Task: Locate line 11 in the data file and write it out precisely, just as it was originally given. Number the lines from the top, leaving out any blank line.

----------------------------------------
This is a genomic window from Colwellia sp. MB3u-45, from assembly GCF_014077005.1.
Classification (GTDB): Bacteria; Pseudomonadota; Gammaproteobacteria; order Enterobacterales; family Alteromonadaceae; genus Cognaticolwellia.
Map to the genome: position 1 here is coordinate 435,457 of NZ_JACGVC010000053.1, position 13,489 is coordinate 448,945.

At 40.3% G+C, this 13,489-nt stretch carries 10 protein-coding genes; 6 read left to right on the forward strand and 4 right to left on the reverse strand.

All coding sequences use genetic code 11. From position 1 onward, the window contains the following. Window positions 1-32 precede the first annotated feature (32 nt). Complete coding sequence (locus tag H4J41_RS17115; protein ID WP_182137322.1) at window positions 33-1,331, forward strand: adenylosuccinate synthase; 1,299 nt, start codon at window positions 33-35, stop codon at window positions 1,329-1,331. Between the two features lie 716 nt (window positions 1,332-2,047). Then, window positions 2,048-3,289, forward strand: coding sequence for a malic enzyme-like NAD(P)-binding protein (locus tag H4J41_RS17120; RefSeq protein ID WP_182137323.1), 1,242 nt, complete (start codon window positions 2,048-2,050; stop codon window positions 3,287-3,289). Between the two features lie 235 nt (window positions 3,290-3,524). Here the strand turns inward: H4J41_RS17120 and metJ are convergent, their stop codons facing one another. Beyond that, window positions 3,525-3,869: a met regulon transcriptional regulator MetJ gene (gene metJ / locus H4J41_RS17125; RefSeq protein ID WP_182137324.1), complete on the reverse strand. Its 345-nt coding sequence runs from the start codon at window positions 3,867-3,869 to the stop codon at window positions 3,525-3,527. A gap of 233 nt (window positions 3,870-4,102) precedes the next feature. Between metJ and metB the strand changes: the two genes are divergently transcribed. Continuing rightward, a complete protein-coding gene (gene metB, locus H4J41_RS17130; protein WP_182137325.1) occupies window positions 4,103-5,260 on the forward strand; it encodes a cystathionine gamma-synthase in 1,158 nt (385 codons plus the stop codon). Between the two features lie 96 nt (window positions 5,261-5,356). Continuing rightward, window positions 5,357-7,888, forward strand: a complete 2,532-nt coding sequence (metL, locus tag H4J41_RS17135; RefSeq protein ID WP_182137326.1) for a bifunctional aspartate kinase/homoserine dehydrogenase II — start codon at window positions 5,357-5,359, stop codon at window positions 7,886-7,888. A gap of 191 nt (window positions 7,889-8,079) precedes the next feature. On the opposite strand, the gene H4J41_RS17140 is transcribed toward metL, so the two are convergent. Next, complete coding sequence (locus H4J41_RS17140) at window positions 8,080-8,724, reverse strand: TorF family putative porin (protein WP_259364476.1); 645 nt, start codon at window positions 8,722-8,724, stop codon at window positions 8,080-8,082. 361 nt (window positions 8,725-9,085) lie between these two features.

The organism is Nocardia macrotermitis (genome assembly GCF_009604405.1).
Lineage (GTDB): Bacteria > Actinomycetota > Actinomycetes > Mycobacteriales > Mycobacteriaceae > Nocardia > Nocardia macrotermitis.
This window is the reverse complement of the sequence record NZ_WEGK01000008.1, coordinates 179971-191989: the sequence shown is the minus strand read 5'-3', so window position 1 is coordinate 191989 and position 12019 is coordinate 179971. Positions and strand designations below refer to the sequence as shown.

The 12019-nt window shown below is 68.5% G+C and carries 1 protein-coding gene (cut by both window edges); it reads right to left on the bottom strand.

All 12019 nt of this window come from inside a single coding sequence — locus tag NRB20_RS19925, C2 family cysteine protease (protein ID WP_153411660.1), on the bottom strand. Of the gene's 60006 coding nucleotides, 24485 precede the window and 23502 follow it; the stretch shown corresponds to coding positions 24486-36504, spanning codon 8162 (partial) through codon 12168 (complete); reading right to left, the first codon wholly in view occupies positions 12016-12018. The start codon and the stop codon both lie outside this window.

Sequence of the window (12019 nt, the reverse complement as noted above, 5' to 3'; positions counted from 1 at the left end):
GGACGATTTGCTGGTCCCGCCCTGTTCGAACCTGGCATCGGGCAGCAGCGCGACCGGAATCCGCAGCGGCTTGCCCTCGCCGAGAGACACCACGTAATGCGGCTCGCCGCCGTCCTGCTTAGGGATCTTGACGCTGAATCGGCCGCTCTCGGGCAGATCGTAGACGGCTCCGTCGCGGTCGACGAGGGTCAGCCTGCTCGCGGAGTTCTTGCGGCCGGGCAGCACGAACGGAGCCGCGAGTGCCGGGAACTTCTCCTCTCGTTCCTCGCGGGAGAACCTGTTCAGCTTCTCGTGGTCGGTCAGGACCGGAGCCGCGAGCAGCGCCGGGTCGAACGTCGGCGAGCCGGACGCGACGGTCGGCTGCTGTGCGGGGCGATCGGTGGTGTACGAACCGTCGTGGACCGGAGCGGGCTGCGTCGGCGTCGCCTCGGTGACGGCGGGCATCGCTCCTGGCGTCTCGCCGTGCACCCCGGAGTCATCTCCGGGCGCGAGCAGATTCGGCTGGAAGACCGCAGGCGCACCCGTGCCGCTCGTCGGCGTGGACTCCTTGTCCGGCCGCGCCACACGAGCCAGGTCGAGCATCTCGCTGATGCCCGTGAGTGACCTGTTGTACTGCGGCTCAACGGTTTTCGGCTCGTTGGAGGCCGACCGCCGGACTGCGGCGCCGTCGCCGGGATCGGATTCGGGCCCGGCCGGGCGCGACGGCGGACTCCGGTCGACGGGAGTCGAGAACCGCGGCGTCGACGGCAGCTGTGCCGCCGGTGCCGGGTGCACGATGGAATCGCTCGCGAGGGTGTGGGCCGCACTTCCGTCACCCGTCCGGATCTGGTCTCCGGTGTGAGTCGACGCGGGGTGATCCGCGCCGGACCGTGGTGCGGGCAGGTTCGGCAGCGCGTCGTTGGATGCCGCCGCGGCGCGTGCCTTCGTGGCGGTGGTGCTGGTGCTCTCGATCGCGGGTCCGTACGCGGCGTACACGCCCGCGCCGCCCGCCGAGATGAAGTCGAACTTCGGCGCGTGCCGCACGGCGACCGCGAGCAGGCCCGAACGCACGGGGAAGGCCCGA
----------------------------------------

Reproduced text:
Sequence of the window (12019 nt, the reverse complement as noted above, 5' to 3'; positions counted from 1 at the left end):